In the movie Cool Hand Luke, Paul Newman’s character cuts the heads off parking meters with a pipe cutter in an act of defiance and revenge. By contrast, collector Alan Dyer’s passion for parking meters is perfectly lawful and it’s their intricate internal mechanisms that fascinate him.
Trained as a metal spinner, something like a potter who works with metal, Dyer turned to the equally precise tasks of a parking meter technician when he landed a job with the City of Melbourne in 1971. He became a type of watchmaker, his timepieces counting down the minutes rather than telling the time.
“I became fascinated with the precision of their mechanisms,” he says. “A parking meter is really a type of clock. On the old meters, the coin operates a mainspring which also controls the timer and the meter had to be wound once a week, just like a clock.”
Dyer is an avid collector. He has hundreds of die-cast model cars, along with bakelite radios, box brownie cameras and even those yo-yos sponsored by a well-known soft drink manufacturer that used to appear regularly in school yards. But a special passion is reserved for the historic parking meters from around Australia.
“My first meter was one made by VDO, the instrument and gauge manufacturer, that I got from Sydney,” he says. “Then I collected some more that were being replaced and thrown down the tip. I’ve probably got 25 or 30 now and lots of parts”
The collection includes a rare dual currency Hawthorn Council meter dating from the introduction of decimal currency in 1966. “It has slots for threepence or 2 cents, which meant it was cheaper to use the new coins. There are interstate meters from the Gold Coast, Sydney and Hobart. The Victorian examples include meters from Melbourne, Collingwood, Hawthorn, Richmond, South Melbourne, St Kilda and Shepparton councils, along with instruction plates, manuals and brochures.
“At the City of Melbourne there were around 20 technicians employed and we would walk about 10 miles a day checking and winding the meters. We maintained them to make sure they were accurate, testing them every two weeks with a laboratory certified stopwatch. Near enough wasn’t good enough.” He is quick to add, “Of course we didn’t have anything to do with collecting the money or issuing fines.”
Drivers trying to beat the system was always part of the territory. “People jammed meters with matches or used brass washers instead of coins, although in those days a brass washer might have cost more than the coin, so unless you had a cheap supply it wouldn’t have saved you anything. Later on, people tried to jiggle the pointer with plastic cable ties and we often had to remove keys that got stuck in meters when people tried to move the pointer with them,” he says.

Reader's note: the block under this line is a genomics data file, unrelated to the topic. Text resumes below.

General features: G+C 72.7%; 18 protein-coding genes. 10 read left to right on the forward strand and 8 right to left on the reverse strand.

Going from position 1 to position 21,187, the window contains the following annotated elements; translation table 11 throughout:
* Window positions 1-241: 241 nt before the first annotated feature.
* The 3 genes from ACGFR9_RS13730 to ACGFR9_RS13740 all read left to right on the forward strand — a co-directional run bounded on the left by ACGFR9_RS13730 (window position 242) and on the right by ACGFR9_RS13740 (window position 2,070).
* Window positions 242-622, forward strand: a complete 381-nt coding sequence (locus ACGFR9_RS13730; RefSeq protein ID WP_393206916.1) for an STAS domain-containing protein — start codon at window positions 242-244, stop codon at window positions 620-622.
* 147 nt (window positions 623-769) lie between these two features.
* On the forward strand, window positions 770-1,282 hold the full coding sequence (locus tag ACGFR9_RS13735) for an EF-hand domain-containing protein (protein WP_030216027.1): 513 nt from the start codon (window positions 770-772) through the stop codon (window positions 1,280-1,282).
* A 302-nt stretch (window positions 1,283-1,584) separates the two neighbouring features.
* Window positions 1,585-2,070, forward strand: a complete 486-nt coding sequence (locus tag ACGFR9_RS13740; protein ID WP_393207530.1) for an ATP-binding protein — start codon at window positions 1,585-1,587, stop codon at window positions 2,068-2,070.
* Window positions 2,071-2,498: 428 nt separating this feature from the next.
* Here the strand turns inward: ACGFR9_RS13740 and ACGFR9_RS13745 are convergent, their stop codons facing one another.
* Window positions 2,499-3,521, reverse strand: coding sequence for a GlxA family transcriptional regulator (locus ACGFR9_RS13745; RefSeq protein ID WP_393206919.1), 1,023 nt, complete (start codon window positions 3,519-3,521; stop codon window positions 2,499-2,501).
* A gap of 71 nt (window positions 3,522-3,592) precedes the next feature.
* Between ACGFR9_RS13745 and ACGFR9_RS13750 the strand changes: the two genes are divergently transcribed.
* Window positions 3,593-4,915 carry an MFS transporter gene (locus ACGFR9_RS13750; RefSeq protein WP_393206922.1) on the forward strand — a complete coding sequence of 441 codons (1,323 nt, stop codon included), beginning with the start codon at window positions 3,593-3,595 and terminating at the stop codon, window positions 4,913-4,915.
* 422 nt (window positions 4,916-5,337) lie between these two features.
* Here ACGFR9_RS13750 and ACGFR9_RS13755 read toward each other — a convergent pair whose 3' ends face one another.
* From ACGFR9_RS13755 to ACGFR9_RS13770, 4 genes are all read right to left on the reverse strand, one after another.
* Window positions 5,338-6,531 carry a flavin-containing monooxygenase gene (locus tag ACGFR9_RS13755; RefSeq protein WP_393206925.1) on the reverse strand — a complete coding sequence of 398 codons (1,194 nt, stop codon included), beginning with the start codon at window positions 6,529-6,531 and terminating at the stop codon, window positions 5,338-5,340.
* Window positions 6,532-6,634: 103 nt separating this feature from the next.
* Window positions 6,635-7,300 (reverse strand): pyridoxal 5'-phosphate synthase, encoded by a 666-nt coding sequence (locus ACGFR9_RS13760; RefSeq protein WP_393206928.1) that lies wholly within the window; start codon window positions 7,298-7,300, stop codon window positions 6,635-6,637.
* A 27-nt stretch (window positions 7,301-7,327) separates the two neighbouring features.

Cool Hand Luke even caused some precautions to be taken in Melbourne. “After the movie was released the Council welded bars down the sides of meter poles to stop pipe cutters being used, just in case,” Dyer says.
Parking meters were first trialled in 1935 in the United States, as parking congestion began to clog shopping precincts. They were installed on one side of the main street in Oklahoma City to gauge their effect and the shops on that side did increased business because drivers parked, shopped and moved on more frequently. Business owners clambered for the meters to be installed.
The first Australian city to introduce parking meters was Hobart, in 1955, with Melbourne installing its first meters just before the 1956 Olympic Games.
The only meters made in Australia were the Rowco-Venner Park-O-Meters, which were manufactured under licence from their overseas patent holder. Many councils used imported meters and at various times in his career, Dyer’s skills saw him working for the meter importers, instructing councils on modernising their meters and installing new meters from Sydney to Tamworth and Hobart.
“The job evolved over the years as meters became more sophisticated,” Dyer says. “Single and double meters began to give way to multi-bay meters and ticket machines, electronics began to replace mechanical meters.”
It may not be long before parking apps on smart phones replace meters altogether, but that won’t worry Dyer, whose colleagues presented him with a commemorative meter recording his four decades in the industry on its dial when he retired in 2012.
“It’s the skills of precision that I enjoy, so I still get pleasure from the meters I worked on in my working life,” he says. “It’s something different and I love showing them to people and talking about how they work. Everyone has used parking meters but people never think about them after putting the coins in. Unless they get a ticket.”
Story: Tony Lupton
Photos: Shannon Morris
Published in RoyalAuto Nov 2016